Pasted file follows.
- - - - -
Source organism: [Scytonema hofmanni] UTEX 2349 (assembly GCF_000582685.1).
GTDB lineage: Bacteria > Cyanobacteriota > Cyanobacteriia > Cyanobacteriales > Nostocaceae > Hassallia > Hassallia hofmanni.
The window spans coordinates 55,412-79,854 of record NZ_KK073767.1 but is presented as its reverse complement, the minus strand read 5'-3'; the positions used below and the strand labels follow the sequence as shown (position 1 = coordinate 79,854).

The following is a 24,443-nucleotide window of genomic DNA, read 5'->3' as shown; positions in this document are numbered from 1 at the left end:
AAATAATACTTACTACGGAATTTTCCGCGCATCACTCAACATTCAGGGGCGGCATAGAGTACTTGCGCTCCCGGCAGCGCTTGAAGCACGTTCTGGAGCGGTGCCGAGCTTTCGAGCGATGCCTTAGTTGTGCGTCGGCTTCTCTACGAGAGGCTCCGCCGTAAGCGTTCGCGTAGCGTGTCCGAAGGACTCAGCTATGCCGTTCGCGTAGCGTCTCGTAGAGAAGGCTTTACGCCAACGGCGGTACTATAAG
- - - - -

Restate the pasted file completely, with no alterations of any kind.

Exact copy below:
Source organism: [Scytonema hofmanni] UTEX 2349 (assembly GCF_000582685.1).
GTDB lineage: Bacteria > Cyanobacteriota > Cyanobacteriia > Cyanobacteriales > Nostocaceae > Hassallia > Hassallia hofmanni.
The window spans coordinates 55,412-79,854 of record NZ_KK073767.1 but is presented as its reverse complement, the minus strand read 5'-3'; the positions used below and the strand labels follow the sequence as shown (position 1 = coordinate 79,854).

The following is a 24,443-nucleotide window of genomic DNA, read 5'->3' as shown; positions in this document are numbered from 1 at the left end:
AAATAATACTTACTACGGAATTTTCCGCGCATCACTCAACATTCAGGGGCGGCATAGAGTACTTGCGCTCCCGGCAGCGCTTGAAGCACGTTCTGGAGCGGTGCCGAGCTTTCGAGCGATGCCTTAGTTGTGCGTCGGCTTCTCTACGAGAGGCTCCGCCGTAAGCGTTCGCGTAGCGTGTCCGAAGGACTCAGCTATGCCGTTCGCGTAGCGTCTCGTAGAGAAGGCTTTACGCCAACGGCGGTACTATAAG